Derek
Feb 25, 2008 at 4:30 AM

derekgreer wrote:
Chris,

I was curious about what your current thoughts were around how the use of parameters might affect the default choosing of constructors.

 
public class Apple
{
        public Apple() { }
 
        public Apple(string s) { ... }
}
 

Given the above class, you would obviously call the second constructor if you were to specify a string as the parameter to be used when building up the object. However, what will be the behavior when you don't supply parameters? Will you still use the constructor with the most arguments? I ask because once we start supplying parameters then it would seem to make the most sense to call the default constructor if no parameters are specified.

Derek


The behavior is quite simple. You don't ever supply just parameters, you have to specify which constructor you want as well. If you specify a constructor and parameters, that constructor is called. Otherwise we choose the longest constructor and attempt to resolve the parameters via the container.

Calling the default constructor doesn't work, because what about classes that don't have one? Rather than have two special cases, I prefer the uniformity.
Feb 25, 2008 at 4:35 AM

derekgreer wrote:

francois_tanguay wrote:
I'd vote that it should return null. The build key of container.Get<IDisposable>() corresponds to nothing registered.




BTW Chris, I saw your post on Ayende's blog where you mentioned that Unity's returning a null was actually due to a bug. This wasn't the default behavior of the first Object Builder. What is the rationale for changing this behavior?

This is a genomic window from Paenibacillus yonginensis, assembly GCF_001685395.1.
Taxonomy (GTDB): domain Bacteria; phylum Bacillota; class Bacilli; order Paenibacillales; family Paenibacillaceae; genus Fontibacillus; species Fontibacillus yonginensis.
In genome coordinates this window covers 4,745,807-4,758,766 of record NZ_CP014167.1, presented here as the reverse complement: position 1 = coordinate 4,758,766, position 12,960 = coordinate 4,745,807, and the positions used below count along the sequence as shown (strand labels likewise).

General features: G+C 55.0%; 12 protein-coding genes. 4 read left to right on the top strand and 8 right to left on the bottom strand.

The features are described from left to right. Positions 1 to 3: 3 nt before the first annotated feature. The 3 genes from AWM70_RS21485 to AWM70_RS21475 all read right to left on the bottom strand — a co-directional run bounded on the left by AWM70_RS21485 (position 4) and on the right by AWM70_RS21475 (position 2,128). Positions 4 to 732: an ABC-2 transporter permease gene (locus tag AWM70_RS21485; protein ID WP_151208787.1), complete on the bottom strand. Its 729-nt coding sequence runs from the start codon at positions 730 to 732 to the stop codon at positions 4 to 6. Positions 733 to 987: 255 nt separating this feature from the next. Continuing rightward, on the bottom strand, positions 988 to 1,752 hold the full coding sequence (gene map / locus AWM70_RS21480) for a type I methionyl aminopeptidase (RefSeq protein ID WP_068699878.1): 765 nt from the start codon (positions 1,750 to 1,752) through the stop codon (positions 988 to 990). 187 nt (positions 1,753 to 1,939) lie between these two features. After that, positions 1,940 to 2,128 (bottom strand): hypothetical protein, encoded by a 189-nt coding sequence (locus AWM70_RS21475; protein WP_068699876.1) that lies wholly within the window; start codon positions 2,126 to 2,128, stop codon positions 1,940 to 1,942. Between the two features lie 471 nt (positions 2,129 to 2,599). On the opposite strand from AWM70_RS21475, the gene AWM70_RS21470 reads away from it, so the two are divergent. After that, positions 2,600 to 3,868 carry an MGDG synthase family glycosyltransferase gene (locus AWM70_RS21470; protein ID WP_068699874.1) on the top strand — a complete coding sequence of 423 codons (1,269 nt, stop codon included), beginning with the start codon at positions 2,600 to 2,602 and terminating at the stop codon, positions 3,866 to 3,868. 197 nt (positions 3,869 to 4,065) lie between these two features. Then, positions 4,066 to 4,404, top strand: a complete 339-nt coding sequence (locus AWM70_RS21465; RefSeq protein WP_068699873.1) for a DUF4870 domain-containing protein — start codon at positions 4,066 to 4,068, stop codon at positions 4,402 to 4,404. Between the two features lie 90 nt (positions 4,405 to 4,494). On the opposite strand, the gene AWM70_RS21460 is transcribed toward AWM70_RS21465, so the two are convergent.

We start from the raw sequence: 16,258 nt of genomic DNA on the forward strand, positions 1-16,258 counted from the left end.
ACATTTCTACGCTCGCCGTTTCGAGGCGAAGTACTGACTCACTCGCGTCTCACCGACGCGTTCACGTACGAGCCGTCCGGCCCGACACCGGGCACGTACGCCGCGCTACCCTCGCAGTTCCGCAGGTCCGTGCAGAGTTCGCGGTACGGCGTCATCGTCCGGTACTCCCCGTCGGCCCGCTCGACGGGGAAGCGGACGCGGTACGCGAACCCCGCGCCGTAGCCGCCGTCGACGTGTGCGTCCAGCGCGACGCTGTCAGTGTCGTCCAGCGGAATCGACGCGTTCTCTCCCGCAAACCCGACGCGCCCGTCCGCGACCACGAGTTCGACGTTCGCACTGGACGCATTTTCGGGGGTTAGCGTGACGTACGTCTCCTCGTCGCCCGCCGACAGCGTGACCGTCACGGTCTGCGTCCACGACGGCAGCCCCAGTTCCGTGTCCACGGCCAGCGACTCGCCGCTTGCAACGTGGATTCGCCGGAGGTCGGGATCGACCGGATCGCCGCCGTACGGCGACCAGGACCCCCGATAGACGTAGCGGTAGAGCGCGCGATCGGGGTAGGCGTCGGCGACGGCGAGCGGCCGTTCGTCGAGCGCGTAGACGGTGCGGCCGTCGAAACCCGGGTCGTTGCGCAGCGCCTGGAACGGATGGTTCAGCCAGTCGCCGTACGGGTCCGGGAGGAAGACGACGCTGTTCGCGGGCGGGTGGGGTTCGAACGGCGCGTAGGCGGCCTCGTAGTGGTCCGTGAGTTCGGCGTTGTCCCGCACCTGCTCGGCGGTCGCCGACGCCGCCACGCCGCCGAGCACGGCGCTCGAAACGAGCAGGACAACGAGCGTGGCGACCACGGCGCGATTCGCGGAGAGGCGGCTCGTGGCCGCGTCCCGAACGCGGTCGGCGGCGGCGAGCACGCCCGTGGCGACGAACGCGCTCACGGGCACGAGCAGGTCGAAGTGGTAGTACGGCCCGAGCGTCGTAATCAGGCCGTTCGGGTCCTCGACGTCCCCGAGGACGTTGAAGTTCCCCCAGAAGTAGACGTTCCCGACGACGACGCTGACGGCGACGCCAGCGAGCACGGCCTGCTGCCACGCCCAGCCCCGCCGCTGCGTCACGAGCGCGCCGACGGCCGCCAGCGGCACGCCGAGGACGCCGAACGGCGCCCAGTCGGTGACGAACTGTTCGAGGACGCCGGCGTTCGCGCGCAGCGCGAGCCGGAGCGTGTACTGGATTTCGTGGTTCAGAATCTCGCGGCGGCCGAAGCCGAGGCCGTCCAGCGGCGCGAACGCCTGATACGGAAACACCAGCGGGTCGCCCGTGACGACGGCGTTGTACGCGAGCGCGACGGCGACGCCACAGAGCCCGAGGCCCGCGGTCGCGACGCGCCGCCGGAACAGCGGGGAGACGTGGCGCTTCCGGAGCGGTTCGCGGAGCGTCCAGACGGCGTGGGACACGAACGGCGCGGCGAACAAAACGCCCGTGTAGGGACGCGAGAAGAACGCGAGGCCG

Derek


If an object declares a constructor parameter, in general it means that that parameter is a required dependency; it can't work without it. It's just far more bug-prone to return null when in the vast majority of cases, that null was the result of a misconfiguration.

There are several ways to get null if you actually want it, but you shouldn't get it accidentally. It's just too difficult to debug.
Feb 25, 2008 at 2:13 PM
Just so we're clear, I think IUnityContainer.Get<T>(...) should return null when no match is found. That's why I suggested that method being renamed Find.

However, I understand ctor parameter dependencies receiving a null might be difficult to track and debug, that's why I think we should leverage the DependencyAttribute on ctor params as well

public class Foo
{
  public Foo([Dependency(NotPresentBehavior=Throw)] IBar bar) { ... }
}

It becomes an opt-in approach, exactly the same way VAB works with [NotNullValidator]